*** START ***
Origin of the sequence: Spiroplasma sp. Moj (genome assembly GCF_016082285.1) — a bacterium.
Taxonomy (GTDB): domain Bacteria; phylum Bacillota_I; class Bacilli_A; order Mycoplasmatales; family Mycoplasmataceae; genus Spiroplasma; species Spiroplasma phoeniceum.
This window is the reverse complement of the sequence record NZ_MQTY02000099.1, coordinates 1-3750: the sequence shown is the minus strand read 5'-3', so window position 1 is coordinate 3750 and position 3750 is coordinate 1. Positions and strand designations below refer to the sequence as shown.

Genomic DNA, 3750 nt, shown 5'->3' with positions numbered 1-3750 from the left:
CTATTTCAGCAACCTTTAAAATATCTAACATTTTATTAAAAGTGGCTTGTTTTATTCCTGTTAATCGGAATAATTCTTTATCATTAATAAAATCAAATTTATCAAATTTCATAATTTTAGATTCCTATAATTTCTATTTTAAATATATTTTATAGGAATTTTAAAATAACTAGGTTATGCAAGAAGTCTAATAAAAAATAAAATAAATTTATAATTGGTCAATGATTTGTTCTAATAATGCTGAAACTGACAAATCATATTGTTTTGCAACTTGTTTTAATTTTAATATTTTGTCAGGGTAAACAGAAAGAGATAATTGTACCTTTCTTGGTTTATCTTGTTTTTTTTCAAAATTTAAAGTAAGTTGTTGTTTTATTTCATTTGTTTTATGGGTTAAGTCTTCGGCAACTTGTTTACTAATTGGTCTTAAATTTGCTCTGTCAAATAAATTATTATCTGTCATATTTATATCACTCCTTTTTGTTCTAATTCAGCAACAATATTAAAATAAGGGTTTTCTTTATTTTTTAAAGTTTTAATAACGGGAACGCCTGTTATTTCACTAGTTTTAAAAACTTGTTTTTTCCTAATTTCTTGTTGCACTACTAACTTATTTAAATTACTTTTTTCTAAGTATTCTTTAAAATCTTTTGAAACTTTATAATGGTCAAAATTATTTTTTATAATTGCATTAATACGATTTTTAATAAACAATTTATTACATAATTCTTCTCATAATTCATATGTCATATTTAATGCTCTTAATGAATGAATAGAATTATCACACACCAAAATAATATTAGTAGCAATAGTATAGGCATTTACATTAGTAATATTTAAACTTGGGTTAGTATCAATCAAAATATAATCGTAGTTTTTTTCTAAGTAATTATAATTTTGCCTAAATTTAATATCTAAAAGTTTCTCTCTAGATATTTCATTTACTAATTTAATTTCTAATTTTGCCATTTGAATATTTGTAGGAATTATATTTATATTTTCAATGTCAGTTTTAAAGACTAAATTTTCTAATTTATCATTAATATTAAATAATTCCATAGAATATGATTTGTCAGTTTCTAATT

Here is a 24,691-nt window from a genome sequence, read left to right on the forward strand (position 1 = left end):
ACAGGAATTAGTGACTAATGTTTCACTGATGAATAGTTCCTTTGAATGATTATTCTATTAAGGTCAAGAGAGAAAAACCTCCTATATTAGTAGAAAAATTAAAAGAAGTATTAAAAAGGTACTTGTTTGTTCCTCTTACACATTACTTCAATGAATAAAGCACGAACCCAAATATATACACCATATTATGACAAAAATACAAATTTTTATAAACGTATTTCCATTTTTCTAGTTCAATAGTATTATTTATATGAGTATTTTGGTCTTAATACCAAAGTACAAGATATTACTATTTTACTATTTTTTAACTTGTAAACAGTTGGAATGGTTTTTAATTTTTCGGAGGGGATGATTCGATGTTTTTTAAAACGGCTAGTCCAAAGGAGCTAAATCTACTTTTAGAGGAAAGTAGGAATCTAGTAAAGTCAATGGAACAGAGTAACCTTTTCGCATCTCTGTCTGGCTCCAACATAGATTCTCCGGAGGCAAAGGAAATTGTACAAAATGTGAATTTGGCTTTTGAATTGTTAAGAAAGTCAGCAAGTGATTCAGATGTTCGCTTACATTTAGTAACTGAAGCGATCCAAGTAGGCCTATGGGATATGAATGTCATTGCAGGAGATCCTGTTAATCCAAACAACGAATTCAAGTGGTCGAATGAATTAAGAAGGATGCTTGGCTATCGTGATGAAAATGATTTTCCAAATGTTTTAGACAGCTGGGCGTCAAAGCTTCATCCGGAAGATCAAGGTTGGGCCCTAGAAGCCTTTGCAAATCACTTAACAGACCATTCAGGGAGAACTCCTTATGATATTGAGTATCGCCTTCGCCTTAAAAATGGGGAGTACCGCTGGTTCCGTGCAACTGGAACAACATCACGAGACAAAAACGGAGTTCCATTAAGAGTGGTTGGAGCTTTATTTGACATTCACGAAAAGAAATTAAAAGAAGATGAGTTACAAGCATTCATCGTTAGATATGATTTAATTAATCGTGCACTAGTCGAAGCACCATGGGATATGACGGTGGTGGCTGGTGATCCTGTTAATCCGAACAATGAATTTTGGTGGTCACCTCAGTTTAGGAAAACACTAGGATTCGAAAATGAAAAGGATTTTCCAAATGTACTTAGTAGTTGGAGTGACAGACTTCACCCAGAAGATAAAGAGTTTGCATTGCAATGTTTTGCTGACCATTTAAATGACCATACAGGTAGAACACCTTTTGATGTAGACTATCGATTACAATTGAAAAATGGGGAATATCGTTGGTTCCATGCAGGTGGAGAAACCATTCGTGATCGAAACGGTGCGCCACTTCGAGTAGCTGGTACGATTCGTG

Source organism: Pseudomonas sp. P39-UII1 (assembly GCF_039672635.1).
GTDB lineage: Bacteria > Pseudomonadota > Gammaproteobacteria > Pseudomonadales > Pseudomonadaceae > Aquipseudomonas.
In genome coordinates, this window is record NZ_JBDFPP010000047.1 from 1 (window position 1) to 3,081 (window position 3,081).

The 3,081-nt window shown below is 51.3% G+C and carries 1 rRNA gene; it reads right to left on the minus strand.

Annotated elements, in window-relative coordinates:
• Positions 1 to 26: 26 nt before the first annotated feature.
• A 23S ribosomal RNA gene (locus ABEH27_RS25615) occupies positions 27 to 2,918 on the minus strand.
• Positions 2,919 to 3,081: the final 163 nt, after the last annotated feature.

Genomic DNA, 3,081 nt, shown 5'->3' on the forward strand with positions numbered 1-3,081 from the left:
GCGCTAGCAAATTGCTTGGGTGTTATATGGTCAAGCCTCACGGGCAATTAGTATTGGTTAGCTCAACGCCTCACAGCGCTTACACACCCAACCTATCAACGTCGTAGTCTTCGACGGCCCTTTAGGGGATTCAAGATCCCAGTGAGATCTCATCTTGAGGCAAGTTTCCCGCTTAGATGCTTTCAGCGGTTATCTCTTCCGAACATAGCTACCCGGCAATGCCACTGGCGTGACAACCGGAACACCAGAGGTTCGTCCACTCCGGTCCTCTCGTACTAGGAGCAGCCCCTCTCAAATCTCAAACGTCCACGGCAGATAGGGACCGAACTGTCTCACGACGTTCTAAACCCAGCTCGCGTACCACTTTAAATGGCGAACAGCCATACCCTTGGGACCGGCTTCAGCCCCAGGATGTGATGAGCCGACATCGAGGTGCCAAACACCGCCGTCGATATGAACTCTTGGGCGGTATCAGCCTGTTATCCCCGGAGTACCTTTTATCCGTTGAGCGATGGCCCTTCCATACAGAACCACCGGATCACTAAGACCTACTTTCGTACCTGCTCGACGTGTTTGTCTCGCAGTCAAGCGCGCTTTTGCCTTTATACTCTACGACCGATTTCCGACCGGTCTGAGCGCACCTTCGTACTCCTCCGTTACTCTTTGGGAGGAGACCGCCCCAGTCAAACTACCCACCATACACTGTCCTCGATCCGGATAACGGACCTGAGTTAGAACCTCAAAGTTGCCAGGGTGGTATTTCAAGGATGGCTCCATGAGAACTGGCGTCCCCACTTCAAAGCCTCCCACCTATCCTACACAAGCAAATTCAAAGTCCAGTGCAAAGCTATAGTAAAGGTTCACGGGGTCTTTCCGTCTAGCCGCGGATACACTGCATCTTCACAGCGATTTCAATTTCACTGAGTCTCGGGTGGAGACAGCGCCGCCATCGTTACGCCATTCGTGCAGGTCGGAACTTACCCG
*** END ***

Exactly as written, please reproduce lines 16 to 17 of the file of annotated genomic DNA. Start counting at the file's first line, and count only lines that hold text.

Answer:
Genomic DNA, 3,081 nt, shown 5'->3' on the forward strand with positions numbered 1-3,081 from the left:
GCGCTAGCAAATTGCTTGGGTGTTATATGGTCAAGCCTCACGGGCAATTAGTATTGGTTAGCTCAACGCCTCACAGCGCTTACACACCCAACCTATCAACGTCGTAGTCTTCGACGGCCCTTTAGGGGATTCAAGATCCCAGTGAGATCTCATCTTGAGGCAAGTTTCCCGCTTAGATGCTTTCAGCGGTTATCTCTTCCGAACATAGCTACCCGGCAATGCCACTGGCGTGACAACCGGAACACCAGAGGTTCGTCCACTCCGGTCCTCTCGTACTAGGAGCAGCCCCTCTCAAATCTCAAACGTCCACGGCAGATAGGGACCGAACTGTCTCACGACGTTCTAAACCCAGCTCGCGTACCACTTTAAATGGCGAACAGCCATACCCTTGGGACCGGCTTCAGCCCCAGGATGTGATGAGCCGACATCGAGGTGCCAAACACCGCCGTCGATATGAACTCTTGGGCGGTATCAGCCTGTTATCCCCGGAGTACCTTTTATCCGTTGAGCGATGGCCCTTCCATACAGAACCACCGGATCACTAAGACCTACTTTCGTACCTGCTCGACGTGTTTGTCTCGCAGTCAAGCGCGCTTTTGCCTTTATACTCTACGACCGATTTCCGACCGGTCTGAGCGCACCTTCGTACTCCTCCGTTACTCTTTGGGAGGAGACCGCCCCAGTCAAACTACCCACCATACACTGTCCTCGATCCGGATAACGGACCTGAGTTAGAACCTCAAAGTTGCCAGGGTGGTATTTCAAGGATGGCTCCATGAGAACTGGCGTCCCCACTTCAAAGCCTCCCACCTATCCTACACAAGCAAATTCAAAGTCCAGTGCAAAGCTATAGTAAAGGTTCACGGGGTCTTTCCGTCTAGCCGCGGATACACTGCATCTTCACAGCGATTTCAATTTCACTGAGTCTCGGGTGGAGACAGCGCCGCCATCGTTACGCCATTCGTGCAGGTCGGAACTTACCCG